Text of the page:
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david
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@Kandu... I love the voices on the Dark/Demon Souls soundtrack, and the quiet and understated melodic moments. It's a shame that the Time Splitters remake seems to be shelved while Crytek sorts itself out... I loved playing Goldeneye (made by some of the same team) on my Nintendo 64, which is now part of Crytek.

@Alberto.. that is a whole bunch of heavyweights from an era, I'd enjoy playing some well-executed remakes of quite a few of these titles too. Coincidentally, I downloaded Ace Combat Assault Horizons last night on Steam, and I'm looking forward to some fun with it! :mrgreen:
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This piece from Serious Sam 3 is quite evocative.
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david
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Alberto wrote:This piece from Serious Sam 3 is quite evocative.
very cinematic :D
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The original Tomb Raider has what is probably the best good-tracks-to-total-tracks ratio in the entire gaming history.

Its successors aren't that good, however TRIII has some evocative moments as well...
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david
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@Alberto... you are so right, that original Tomb Raider soundtrack is really nice listening... apart from the last couple of tunes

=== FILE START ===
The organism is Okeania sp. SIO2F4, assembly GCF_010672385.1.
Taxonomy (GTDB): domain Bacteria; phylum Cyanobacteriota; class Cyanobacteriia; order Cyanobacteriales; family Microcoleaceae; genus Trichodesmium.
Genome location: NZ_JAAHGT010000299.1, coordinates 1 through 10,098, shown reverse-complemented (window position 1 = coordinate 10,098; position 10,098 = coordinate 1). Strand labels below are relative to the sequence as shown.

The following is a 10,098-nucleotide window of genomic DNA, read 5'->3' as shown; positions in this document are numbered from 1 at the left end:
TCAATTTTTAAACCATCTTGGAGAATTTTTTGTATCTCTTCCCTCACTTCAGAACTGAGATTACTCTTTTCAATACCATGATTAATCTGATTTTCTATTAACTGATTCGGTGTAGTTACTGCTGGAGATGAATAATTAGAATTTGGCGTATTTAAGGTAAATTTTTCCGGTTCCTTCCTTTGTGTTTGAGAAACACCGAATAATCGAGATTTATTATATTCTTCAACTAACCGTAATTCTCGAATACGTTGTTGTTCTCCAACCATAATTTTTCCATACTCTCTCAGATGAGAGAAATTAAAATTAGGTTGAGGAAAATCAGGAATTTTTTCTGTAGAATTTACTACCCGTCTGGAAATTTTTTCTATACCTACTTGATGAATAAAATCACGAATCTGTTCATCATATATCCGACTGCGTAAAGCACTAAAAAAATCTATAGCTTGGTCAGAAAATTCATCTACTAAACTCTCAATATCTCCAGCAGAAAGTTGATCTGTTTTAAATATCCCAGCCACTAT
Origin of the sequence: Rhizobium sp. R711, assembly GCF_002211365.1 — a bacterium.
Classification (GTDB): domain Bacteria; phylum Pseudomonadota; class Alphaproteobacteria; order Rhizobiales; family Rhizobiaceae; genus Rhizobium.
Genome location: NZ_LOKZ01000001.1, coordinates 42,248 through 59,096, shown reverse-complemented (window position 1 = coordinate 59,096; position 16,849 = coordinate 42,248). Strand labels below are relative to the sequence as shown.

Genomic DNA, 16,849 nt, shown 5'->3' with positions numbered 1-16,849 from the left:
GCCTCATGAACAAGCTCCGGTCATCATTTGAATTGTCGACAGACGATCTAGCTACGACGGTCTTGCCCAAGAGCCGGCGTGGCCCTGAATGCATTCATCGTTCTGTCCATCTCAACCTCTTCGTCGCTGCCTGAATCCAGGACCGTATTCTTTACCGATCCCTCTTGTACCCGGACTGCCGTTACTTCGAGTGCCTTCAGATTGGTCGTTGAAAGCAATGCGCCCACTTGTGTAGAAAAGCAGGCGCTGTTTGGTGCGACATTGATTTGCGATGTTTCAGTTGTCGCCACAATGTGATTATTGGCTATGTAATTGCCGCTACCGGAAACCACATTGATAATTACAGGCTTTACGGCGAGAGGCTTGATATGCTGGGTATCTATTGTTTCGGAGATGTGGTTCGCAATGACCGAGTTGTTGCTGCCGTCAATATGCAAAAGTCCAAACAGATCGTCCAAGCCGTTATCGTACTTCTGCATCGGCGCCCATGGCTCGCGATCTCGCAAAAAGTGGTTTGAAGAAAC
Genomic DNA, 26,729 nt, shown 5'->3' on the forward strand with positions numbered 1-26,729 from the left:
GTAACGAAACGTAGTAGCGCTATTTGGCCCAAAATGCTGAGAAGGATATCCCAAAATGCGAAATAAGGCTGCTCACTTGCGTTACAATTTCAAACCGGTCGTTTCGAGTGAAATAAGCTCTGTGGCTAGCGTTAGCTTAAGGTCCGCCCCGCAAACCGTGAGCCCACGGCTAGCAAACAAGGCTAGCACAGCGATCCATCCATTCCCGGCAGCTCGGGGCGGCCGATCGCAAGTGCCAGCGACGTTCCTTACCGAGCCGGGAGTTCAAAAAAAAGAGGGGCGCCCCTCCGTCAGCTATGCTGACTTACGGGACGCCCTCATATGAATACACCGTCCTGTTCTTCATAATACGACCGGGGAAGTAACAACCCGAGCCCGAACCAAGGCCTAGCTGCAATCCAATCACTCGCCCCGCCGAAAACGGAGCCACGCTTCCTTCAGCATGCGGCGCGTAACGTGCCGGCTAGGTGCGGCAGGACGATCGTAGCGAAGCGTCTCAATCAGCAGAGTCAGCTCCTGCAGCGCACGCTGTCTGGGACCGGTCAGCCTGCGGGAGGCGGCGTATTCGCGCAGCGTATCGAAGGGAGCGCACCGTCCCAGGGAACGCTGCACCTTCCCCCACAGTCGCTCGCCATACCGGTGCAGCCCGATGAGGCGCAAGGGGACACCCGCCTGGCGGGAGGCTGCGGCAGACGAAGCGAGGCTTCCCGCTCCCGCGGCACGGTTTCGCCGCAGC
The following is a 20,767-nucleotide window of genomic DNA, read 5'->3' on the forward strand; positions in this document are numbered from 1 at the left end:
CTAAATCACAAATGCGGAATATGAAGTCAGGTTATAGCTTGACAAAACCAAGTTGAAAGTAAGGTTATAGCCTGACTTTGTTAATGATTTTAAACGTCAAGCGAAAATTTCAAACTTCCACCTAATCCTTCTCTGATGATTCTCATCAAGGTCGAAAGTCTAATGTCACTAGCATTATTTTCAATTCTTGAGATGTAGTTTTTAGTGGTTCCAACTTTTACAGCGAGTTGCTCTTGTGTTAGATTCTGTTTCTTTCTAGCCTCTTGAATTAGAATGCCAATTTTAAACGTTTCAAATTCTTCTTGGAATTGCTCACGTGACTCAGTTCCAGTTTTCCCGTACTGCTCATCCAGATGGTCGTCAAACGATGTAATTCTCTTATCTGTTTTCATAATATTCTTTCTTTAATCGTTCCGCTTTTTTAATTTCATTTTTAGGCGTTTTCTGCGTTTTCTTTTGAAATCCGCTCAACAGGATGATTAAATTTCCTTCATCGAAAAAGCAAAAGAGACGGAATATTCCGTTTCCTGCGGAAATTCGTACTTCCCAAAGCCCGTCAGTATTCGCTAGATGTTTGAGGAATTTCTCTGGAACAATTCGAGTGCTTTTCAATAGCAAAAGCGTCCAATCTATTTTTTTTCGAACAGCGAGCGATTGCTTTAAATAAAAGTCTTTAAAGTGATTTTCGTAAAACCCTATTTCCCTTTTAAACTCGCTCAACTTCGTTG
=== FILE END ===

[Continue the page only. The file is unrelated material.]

Alianin
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Since I just recently finished Bioshock Infinite, it's the first that comes to mind. One of the musical highlights of the game is when the player goes through the memorial gardens and pieces of Mozart's Requiem plays when you enter each room. The piece playing lends itself to the feelings of each of the rooms. Other highlights include music playing on the radio that is old timey versions of modern music. Artists include CCR, The Beach Boys, Tears for Fears, R.E.M. and Cyndi Lauper. There's a story reason for it, if you find the voxophone.

Other games with music that has impressed itself on me are the Ultima series, specifically "Stones" and the Dune soundtrack.
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david
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@Vallug... I'm so sorry, I must've gotten confused while typing on my cell phone. I was actually replying to you, not Kandu. On top of that, somehow I mashed in my reply to Alberto's Time Splitters reference into my reply to you: what utter nonsense it probably seemed :D

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@ Alianine... dammit, partly because I was playing on my laptop with small speakers but mostly because I'm usually oblivious to game/movie soundtracks, I didn't even notice the Bioshock Infinite (BI) soundtrack: not a single note. I know this will seem like a barbaric heresy for normal-eared folk, but for me even the finest music just disappears into the background unless I actively listen to it while not doing something else (playing a game, reading, watching a movie, studying, working etc.). I'm an ok listener and I like good music, but regrettably I'm a cloth-eared dolt when it comes to multitasking.

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However, I suspect that the Bioshock Infinite soundtract is good -or at the least, very clever- because the other aspects of art direction were so excellent (I just couldn't get into the title because the gameplay didn't grab me personally, I think it was the uninspired AI... apart from Elizabeth). Personally, I found the BI story just fine -even very good- for a videogame. Interestingly, Seith didn't like the BI story, and was even moved enough to write a blog post on SeithCG about it. Honestly, I think his expectations for game stories are higher than mine. In addition his sensibilities with regard to storytelling may be more refined than mine too.